Israel risks turning into a shut-down nation

The writer is founder of Sifted, an FT-backed media company covering European start-ups

In the justifiable, if spicy, words of one veteran tech investor in Israel: “It’s a fricking miracle what we’ve built here.” Over the past three decades, the tiny country of 9mn people, located in a hostile neighbourhood, has shrugged off wars, uprisings and financial crises to create one of the world’s most extraordinary technology hotspots. But the recent lurch away from democracy by Israel’s rightwing coalition government is alarming the country’s celebrated tech entrepreneurs with some now threatening to leave. Is the world’s original start-up nation in danger of turning into a shut-down nation?

To listen to the highly charged rhetoric of many liberal Israeli intellectuals, entrepreneurs and investors, you might think so. The rockstar Israeli historian Yuval Noah Harari has likened the government’s move to restrict the powers of the Supreme Court to an “anti-democratic coup”. The political confrontation, which has triggered mass protests on the streets, has shaken local entrepreneurs and international investors alike and led to a plunge in the value of the shekel. “The tech moguls know that without an independent judiciary and a democratic society, their entire industry is in danger,” Harari wrote in the Washington Post.

On Monday, the three-year-old cloud security start-up Wiz, which has just raised $300mn at an eye-popping valuation of $10bn, became the latest of a string of Israeli-founded tech companies to trumpet the alarm. Wiz said it would not transfer any of the money it had raised to Israel while the political uncertainty continued. The government’s judicial moves endangered the core values of respect for the law and tolerance that underpin Israel’s democracy, Assaf Rappaport, Wiz’s chief executive, told me. “This is more of an existential threat than any missiles.” 

Over many years, Israel’s tech sector has shown astonishing resilience in the face of repeated security threats and has been little distracted by the performative psychodrama of national politics. Its singular focus on building vibrant start-ups, particularly in the fields of enterprise software, security and fintech, has made it the engine of the Israeli economy. Last year, the tech sector accounted for 54 per cent of the country’s exports and employed about one-tenth of the workforce.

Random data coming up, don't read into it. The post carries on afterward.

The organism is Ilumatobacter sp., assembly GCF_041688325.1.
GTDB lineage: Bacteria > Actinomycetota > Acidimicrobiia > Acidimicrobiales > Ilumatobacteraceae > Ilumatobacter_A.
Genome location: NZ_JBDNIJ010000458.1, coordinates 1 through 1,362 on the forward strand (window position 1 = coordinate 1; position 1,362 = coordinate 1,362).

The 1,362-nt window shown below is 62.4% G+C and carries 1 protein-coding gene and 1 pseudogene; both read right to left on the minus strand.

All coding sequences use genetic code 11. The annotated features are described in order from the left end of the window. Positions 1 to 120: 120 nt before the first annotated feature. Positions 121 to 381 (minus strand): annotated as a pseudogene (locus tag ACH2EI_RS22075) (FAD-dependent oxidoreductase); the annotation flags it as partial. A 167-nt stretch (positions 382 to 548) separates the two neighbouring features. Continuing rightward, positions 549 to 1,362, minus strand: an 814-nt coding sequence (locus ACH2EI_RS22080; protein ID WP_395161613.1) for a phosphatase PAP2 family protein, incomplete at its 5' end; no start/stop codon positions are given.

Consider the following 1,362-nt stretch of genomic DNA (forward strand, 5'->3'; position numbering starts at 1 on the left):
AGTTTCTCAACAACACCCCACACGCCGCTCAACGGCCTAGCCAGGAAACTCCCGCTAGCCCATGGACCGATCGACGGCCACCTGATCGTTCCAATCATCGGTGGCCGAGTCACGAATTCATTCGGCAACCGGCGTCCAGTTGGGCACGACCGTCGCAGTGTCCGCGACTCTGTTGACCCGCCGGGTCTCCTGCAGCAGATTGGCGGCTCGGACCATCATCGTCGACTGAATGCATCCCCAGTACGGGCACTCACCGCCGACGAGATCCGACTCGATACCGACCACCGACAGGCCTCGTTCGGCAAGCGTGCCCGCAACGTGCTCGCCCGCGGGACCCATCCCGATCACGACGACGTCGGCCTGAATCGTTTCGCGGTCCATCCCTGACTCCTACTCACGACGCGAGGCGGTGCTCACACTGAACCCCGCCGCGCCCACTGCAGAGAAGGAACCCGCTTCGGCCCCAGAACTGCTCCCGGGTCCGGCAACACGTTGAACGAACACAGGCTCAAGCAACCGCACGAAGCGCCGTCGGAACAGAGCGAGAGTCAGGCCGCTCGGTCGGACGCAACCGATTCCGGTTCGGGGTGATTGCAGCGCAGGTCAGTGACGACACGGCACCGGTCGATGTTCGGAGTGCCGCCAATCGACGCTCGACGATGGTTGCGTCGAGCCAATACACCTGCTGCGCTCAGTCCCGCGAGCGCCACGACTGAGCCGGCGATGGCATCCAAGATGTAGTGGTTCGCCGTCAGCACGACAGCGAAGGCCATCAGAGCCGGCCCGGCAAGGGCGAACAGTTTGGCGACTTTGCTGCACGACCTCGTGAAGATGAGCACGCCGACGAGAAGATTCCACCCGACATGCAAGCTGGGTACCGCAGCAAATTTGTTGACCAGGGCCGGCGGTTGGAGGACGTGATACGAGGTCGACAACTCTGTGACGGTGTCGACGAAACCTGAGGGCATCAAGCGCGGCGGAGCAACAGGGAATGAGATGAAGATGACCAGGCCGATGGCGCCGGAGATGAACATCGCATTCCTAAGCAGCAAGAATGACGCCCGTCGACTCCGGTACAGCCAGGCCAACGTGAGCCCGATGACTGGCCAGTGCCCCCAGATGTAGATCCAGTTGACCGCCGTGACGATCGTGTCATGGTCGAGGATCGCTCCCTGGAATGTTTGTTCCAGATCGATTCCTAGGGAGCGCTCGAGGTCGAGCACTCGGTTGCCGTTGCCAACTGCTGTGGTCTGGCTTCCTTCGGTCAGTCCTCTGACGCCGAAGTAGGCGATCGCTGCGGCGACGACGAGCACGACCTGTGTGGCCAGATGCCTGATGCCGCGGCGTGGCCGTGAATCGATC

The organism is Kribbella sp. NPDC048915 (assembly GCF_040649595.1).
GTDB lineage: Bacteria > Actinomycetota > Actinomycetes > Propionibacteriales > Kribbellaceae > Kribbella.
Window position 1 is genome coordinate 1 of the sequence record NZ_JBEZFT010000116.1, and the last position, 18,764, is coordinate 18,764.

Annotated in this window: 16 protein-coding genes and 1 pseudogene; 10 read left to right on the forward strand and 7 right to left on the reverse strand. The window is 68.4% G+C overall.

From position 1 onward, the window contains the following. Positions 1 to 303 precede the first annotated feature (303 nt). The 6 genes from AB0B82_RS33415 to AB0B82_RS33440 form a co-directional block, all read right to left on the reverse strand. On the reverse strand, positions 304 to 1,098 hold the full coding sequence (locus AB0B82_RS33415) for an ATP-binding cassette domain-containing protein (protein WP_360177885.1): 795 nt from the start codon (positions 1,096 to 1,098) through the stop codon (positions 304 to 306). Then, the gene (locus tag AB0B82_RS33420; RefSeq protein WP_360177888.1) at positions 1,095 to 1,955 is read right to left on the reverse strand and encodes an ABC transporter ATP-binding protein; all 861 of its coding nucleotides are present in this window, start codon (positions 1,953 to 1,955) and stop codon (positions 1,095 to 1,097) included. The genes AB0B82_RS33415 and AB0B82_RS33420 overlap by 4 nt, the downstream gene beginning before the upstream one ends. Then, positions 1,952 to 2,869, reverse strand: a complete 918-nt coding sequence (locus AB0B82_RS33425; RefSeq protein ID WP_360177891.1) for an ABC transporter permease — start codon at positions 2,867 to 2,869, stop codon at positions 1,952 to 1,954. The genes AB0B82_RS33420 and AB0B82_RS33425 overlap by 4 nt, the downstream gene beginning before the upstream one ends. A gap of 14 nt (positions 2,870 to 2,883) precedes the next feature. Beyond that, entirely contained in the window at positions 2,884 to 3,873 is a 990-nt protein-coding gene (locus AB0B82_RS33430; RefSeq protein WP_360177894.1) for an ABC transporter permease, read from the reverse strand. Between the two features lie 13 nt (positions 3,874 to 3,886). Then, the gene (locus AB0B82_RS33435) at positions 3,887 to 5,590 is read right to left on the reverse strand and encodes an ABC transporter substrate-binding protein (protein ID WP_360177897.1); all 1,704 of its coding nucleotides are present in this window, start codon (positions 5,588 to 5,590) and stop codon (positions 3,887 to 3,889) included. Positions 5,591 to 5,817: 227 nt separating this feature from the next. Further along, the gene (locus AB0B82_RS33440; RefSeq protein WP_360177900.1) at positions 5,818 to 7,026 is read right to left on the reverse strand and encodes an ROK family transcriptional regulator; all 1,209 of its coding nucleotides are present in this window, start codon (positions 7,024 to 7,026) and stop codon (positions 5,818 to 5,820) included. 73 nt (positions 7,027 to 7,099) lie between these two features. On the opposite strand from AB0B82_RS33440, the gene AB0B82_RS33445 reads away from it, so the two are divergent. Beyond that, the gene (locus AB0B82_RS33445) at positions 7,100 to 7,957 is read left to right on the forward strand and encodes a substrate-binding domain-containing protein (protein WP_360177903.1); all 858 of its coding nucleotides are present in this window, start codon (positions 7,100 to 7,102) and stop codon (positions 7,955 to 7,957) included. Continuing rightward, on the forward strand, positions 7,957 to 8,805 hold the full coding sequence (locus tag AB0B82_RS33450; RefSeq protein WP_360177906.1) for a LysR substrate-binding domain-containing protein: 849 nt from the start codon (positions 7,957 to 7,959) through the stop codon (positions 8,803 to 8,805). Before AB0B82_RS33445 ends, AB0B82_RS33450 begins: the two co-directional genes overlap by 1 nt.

Like most other countries, Israel has been hit by the latest tech market downturn, with start-up funding falling by almost half to $15.5bn last year. But that annual total remained the second highest on record and early-stage investment continued to grow in 2022, according to the Start-up Nation Policy Institute. Israel also spends more on research and development as a proportion of GDP — 5.4 per cent — than any other OECD country.

But the government’s judicial power grab has mobilised the tech sector like nothing before. “Restraint has been thrown out the window. Tech people are the muscle behind the protest movement,” another entrepreneur told me. “It’s great that we live in a real democracy as we are seeing today. But the situation is scary as shit.” Some entrepreneurs, such as Rappaport, remain optimistic that a compromise can be reached, clinging to the fact that prime minister Benjamin Netanyahu has been an active champion of Israel’s start-up nation. But others are already hedging their bets, chatting away on messaging groups about the relative merits of relocating to Cyprus, Spain or the US. 

One theory as to why the Israeli tech industry has boomed is because it has perversely benefited from what the historian Mark Zachary Taylor has called “creative insecurity.” Like other small countries facing big security threats, such as South Korea and Taiwan, Israel has made it a strategic imperative to prioritise external security over domestic fights, and technological innovation over wealth redistribution. In his book The Politics of Innovation, Taylor explains how technologically dynamic countries, such as Israel, also rely far more on informal social networks of entrepreneurs and investors than any governmental institutions.

The danger for Israel’s tech sector is that domestic infighting will degrade that creative insecurity and erode the country’s delicate social networks. The veteran investor says it has taken 30 years to build the Start-up Nation but it can be easily damaged. “It has not been built in the ground but in our minds and hearts,” he says. There may be bigger forces at play in Israel than the future of its tech sector. But it would do untold damage to the dynamism of Israel’s economy and its geopolitical security, if the government were to lose those hearts and minds.

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